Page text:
Professional Recognition: Fellow of the Higher Education Academy

 

My application to become a Fellow of the Higher Education Academy was approved today, and with that comes a shiny new certificate – see below! For those of you who don’t know, in the UK most academics have to either complete a PGCert in Teaching & Learning in Higher Education or apply for professional recognition with the HEA within the first few years of their employment at a university. This is to ensure that we are qualified to teach and are capable and willing to reflect on our teaching practices and the values and ideas underlying them. If you’re currently a PhD student or an early-career researcher in the UK, it’s well worth investigating whether your institution can offer you either a PGCert course or if they will sponsor your application to the HEA. For one, it will save you the trouble completing the process once you’re in a potentially stressful new job. It will also, however, send a very good message in your future academic job applications, as it means you’ve already proven yourself as a higher education teacher and in line with national standards. If you don’t have several years of teaching experience yet, you can apply to become an Associate Fellow of the HEA, something which I’m proud to say my School offers to support our own PhD students with by covering their application fee and ensuring they receive support from our institutional teaching and learning team. While reflection can sometimes seem artificial – especially if it is assessed – I certainly found that my HEA application gave me a valuable opportunity to think about what I’ve achieved in my teaching so far (and by extension on what I can improve in future). It may seem petty to some, but academia doesn’t often recognise our abilities formally (apart from when we receive a degree or get a promotion or a new job), so in some ways at least it’s also nice to have be recognised for your work in the classroom, something which I think often falls by the wayside in the chase for grant income, publications, and other supposedly more prestigious achievements.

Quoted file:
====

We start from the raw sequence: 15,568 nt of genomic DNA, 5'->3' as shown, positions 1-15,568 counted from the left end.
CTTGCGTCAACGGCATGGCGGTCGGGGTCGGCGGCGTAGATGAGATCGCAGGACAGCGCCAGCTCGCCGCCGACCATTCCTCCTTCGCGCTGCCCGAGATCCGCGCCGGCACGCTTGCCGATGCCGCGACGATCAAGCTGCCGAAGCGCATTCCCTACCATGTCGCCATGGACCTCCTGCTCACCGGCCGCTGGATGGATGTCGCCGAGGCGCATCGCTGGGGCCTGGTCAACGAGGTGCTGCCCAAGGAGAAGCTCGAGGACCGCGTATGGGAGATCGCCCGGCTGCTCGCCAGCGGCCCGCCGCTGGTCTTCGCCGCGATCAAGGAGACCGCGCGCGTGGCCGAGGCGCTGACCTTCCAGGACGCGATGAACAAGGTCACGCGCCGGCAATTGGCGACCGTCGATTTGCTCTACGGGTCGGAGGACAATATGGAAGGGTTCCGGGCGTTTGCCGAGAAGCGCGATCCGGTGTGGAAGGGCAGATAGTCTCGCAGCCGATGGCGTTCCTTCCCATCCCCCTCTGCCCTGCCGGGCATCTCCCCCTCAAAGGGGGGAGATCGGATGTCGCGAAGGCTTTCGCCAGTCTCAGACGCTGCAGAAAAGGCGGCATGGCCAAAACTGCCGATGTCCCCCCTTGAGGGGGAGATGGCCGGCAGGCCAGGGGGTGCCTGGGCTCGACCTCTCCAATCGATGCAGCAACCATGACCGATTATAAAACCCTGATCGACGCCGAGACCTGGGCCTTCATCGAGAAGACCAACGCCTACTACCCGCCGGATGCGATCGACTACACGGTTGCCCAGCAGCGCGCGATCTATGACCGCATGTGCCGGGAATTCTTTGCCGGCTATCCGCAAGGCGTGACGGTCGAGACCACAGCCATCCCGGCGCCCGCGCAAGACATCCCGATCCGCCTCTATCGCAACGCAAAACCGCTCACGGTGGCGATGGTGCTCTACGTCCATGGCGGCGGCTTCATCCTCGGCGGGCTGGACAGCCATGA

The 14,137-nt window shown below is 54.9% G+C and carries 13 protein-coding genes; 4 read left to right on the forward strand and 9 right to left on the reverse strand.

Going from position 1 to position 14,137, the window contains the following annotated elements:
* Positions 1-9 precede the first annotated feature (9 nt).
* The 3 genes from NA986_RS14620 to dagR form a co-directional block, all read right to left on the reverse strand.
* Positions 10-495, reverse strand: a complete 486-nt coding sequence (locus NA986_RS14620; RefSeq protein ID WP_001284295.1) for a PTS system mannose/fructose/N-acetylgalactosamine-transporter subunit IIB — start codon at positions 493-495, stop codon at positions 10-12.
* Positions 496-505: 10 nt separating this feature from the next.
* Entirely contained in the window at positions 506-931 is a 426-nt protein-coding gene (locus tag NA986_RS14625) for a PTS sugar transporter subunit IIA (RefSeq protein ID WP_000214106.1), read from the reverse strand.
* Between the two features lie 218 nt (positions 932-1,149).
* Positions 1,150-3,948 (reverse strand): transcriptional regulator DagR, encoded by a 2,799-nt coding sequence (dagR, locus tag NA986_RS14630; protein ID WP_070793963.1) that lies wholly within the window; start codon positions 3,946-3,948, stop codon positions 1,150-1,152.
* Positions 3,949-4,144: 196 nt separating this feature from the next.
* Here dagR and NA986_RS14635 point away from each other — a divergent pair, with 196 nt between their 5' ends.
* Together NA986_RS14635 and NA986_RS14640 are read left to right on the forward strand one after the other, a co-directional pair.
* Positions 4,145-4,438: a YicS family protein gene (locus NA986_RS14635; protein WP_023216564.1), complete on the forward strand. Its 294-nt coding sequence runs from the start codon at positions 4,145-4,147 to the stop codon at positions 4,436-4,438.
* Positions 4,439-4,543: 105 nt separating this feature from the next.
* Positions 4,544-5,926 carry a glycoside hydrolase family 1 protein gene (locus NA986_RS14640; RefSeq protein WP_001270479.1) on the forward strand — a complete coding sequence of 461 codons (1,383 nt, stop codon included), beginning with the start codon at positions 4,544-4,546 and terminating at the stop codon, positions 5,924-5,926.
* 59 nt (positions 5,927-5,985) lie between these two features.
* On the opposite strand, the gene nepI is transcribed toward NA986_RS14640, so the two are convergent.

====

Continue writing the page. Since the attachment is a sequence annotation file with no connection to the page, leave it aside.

Download (PDF, 1.46MB)